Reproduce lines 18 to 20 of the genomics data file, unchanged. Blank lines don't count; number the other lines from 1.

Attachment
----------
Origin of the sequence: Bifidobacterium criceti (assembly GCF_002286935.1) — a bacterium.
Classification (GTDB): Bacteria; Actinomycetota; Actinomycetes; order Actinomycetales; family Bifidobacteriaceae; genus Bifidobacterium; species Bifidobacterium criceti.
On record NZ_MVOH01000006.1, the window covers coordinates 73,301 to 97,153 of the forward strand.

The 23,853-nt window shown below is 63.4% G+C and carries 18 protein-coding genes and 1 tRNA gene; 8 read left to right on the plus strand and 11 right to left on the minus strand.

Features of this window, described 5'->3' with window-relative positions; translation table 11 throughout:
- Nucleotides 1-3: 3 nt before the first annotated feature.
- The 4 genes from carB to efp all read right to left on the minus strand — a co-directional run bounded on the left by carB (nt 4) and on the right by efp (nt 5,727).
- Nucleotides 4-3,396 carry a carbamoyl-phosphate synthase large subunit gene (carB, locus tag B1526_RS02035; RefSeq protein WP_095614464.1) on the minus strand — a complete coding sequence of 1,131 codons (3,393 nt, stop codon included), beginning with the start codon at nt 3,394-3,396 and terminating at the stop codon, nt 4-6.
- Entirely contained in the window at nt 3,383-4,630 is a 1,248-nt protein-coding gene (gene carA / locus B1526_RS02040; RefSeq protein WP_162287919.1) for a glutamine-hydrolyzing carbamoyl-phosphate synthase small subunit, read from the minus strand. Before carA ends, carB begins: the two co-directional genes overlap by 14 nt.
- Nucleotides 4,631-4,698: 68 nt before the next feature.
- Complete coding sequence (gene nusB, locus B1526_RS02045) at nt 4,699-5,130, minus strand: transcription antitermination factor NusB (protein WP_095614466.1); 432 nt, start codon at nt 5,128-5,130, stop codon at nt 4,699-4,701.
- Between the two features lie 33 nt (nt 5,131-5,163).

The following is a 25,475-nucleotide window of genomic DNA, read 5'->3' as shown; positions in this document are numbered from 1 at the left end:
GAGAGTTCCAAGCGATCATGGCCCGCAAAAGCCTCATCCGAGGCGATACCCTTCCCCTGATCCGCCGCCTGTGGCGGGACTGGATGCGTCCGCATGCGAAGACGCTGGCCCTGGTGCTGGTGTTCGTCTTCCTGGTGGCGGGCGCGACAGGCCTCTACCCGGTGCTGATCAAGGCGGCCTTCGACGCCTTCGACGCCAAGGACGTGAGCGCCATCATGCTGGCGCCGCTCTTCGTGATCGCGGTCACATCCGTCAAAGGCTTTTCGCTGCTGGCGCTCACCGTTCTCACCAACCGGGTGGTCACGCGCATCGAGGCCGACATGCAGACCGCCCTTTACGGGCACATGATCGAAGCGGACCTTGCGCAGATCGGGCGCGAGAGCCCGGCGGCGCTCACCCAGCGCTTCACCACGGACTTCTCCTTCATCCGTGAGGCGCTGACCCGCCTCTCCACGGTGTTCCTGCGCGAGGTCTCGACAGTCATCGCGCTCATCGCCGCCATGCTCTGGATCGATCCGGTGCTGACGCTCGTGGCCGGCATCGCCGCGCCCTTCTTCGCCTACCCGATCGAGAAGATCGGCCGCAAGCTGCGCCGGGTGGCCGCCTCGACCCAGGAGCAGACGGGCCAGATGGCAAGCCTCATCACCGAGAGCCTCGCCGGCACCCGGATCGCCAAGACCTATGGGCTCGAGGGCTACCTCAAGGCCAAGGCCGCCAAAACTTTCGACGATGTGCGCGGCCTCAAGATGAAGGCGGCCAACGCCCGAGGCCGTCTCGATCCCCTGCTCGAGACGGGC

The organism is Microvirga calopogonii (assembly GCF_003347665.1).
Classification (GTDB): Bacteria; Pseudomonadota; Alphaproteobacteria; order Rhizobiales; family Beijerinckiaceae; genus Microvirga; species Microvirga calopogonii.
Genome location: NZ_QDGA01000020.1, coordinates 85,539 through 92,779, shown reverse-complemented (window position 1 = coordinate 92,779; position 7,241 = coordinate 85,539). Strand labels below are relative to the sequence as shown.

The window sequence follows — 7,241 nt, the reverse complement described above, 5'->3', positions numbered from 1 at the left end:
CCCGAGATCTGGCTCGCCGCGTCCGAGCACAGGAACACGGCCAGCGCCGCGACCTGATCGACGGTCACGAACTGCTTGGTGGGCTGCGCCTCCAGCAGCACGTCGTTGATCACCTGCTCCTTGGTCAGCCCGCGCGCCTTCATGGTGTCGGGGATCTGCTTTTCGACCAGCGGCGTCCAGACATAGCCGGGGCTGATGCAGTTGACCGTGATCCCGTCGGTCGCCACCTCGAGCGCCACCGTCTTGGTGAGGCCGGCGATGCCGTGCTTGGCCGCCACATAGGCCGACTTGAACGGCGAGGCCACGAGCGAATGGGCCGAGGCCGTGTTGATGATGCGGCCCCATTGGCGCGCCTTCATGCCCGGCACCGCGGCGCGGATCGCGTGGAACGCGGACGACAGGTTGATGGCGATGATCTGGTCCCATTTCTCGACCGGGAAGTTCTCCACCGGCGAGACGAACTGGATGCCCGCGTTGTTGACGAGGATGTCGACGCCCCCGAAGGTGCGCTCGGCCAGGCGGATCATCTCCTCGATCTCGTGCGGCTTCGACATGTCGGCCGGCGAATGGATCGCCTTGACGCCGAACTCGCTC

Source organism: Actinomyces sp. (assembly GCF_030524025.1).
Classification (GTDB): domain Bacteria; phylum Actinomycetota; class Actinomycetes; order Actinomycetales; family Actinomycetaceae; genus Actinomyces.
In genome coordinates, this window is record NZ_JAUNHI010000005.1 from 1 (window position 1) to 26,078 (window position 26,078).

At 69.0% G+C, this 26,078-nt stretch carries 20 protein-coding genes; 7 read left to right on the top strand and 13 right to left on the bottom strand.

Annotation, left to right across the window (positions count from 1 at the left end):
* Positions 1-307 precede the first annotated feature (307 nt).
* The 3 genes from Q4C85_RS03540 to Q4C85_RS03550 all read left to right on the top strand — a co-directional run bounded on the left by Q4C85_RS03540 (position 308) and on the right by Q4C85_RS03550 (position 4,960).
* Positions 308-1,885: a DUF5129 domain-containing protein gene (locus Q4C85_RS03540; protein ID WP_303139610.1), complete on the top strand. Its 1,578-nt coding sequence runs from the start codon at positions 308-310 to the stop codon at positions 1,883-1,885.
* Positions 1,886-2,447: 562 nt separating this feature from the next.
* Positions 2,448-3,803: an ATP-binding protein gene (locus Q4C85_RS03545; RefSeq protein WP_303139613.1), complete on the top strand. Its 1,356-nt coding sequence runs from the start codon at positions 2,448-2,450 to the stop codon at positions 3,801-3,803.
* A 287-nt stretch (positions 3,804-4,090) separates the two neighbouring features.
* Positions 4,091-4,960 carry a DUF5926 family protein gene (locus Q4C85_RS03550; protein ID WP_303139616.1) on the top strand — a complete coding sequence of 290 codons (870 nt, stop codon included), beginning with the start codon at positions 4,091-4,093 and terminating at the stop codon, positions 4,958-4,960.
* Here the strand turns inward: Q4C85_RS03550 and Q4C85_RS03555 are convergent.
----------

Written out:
The window sequence follows — 7,241 nt, the reverse complement described above, 5'->3', positions numbered from 1 at the left end:
CCCGAGATCTGGCTCGCCGCGTCCGAGCACAGGAACACGGCCAGCGCCGCGACCTGATCGACGGTCACGAACTGCTTGGTGGGCTGCGCCTCCAGCAGCACGTCGTTGATCACCTGCTCCTTGGTCAGCCCGCGCGCCTTCATGGTGTCGGGGATCTGCTTTTCGACCAGCGGCGTCCAGACATAGCCGGGGCTGATGCAGTTGACCGTGATCCCGTCGGTCGCCACCTCGAGCGCCACCGTCTTGGTGAGGCCGGCGATGCCGTGCTTGGCCGCCACATAGGCCGACTTGAACGGCGAGGCCACGAGCGAATGGGCCGAGGCCGTGTTGATGATGCGGCCCCATTGGCGCGCCTTCATGCCCGGCACCGCGGCGCGGATCGCGTGGAACGCGGACGACAGGTTGATGGCGATGATCTGGTCCCATTTCTCGACCGGGAAGTTCTCCACCGGCGAGACGAACTGGATGCCCGCGTTGTTGACGAGGATGTCGACGCCCCCGAAGGTGCGCTCGGCCAGGCGGATCATCTCCTCGATCTCGTGCGGCTTCGACATGTCGGCCGGCGAATGGATCGCCTTGACGCCGAACTCGCTC

Source organism: Actinomyces sp. (assembly GCF_030524025.1).